The effect of any sporting result isn’t just measured in the final result itself. The tea-leaf reading that will attach itself to England’s draw with Australia yesterday in the first Ashes test demonstrates this. England can be justifiably euphoric at how they repelled a certain Australian victory with a pair of batting bunnies. On the other hand, once the sickening feeling subsides at not producing the one ball in sixty-nine attempts that was needed to remove either James Anderson or Monty Panesar – and it was really sickening for the convicts when you put it in those terms – Australia will know they are better than England, sufficiently so that they can look forward to the next four matches with a spring in their step.
So what can Waterford take from losing the Munster final to Tipperary? There’s self-evidently no pleasure in the result and, as I will allude to in the next thousand or so rambling words, it wasn’t that great a performance. Only two of the starting forwards scored from play and some of the flubs in the back division were painful to behold. There was pleasure in the way the players held their nerve in the second half when it looked like a dam was about to burst over their heads. It’s a step backwards over recent years when respectable defeats become an end in itself but sitting as I was beside my eldest brother, a veteran of the 1989 Munster final humiliation, it wasn’t difficult to extract some succour from that element of the performance.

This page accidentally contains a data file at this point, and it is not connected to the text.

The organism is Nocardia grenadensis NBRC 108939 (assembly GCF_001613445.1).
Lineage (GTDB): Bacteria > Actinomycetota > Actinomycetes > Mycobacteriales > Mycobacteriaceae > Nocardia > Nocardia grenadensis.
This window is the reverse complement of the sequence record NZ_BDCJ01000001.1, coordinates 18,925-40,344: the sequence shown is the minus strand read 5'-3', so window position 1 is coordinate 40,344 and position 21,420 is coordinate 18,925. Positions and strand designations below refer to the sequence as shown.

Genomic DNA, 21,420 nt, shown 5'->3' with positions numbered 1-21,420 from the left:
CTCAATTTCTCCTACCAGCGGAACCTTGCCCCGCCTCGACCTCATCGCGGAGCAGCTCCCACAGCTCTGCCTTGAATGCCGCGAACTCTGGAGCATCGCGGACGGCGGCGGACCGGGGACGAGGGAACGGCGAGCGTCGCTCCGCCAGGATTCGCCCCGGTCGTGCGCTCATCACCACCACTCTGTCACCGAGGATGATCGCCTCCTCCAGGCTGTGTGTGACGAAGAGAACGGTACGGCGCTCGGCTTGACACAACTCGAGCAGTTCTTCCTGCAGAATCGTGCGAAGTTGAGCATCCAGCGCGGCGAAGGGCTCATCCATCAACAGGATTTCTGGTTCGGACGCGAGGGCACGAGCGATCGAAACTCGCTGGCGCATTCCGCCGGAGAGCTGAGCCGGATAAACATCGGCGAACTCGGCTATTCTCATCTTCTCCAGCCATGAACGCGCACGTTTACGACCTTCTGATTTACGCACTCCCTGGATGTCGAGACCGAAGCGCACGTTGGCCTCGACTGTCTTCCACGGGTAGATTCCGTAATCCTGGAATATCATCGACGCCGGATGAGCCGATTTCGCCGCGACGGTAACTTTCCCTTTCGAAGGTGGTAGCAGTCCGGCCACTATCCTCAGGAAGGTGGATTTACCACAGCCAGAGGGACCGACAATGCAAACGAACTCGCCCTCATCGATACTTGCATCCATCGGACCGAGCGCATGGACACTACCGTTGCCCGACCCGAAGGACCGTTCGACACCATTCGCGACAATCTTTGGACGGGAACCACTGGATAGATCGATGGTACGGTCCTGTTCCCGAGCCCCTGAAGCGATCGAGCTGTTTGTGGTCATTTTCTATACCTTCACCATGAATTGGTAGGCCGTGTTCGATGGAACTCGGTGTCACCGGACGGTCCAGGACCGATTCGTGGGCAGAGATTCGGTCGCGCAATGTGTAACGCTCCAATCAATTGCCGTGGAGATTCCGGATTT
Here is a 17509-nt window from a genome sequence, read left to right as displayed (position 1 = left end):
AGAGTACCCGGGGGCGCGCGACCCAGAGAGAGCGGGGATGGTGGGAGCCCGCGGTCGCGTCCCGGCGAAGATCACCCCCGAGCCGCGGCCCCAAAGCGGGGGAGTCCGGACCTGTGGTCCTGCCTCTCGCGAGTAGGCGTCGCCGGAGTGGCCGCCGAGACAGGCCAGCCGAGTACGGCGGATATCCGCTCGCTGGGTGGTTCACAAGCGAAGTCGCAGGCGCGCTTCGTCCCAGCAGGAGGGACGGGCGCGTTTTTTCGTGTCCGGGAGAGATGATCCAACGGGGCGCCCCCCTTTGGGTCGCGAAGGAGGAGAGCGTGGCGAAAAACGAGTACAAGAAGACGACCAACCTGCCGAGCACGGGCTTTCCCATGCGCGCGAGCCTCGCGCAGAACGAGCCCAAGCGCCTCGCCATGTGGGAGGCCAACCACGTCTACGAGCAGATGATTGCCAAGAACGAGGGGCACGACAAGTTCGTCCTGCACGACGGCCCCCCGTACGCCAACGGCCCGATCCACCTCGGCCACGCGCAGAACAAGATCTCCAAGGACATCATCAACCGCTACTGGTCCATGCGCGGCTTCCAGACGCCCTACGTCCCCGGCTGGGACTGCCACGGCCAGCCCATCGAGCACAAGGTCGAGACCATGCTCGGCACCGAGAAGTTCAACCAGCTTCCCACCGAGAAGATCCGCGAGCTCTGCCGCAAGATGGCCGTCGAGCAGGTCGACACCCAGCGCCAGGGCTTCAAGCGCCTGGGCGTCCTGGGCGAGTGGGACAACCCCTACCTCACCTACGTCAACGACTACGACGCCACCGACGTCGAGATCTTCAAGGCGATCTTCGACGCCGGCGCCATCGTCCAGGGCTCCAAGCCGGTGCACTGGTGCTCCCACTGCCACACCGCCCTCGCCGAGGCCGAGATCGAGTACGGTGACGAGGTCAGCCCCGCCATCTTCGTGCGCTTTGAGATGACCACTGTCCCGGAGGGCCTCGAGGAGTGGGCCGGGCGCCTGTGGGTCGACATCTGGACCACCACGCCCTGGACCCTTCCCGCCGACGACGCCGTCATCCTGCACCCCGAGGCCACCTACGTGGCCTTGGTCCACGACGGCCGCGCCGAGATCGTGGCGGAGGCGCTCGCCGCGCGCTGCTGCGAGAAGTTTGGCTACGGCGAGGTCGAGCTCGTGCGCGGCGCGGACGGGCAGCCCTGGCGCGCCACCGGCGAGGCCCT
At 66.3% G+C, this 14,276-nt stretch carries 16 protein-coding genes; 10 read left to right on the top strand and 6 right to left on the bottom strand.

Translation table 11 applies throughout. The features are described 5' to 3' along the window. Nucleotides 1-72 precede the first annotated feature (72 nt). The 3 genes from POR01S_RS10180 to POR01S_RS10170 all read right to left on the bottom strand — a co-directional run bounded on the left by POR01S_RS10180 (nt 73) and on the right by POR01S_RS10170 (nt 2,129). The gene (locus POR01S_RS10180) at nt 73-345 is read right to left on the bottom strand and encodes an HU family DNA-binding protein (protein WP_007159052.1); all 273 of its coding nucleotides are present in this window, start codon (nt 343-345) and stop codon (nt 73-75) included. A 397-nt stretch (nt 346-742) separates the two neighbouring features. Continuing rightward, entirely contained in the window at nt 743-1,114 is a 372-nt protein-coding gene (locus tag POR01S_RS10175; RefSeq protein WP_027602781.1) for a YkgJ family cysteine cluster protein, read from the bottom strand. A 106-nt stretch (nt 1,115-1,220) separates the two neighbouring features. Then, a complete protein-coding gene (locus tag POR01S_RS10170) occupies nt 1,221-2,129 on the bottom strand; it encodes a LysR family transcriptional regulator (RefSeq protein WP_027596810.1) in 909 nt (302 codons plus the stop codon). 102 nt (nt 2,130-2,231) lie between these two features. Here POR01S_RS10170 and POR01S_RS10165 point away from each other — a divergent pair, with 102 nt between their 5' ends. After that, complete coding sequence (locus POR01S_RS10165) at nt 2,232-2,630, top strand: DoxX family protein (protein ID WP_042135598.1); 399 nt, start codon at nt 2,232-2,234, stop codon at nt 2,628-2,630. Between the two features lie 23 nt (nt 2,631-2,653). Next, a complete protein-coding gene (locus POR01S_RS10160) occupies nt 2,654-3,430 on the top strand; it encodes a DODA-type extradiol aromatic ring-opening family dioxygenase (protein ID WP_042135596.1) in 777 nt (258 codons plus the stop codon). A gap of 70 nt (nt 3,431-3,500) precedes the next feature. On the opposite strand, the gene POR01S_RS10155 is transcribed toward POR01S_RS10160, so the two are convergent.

And it was with my brother that the maximum amount of entertainment was wrung out of the day, to whit: what would Michael Duignan make of such a display if disrespect by X/Y/Z from Waterford? Hence when the minors ran around Thurles with the cup just as the torch to commemorate the 125th anniversary of the establishment of the Association arrived on the scene, we chortled at imagining Duignan’s outrage, how Michael Cusack would be spinning in his grave at such fist-pumping and playing to the gallery. The fact that Duignan would not have been at a microphone at that point was neither here nor there, it was the creativity in creating his fury that mattered.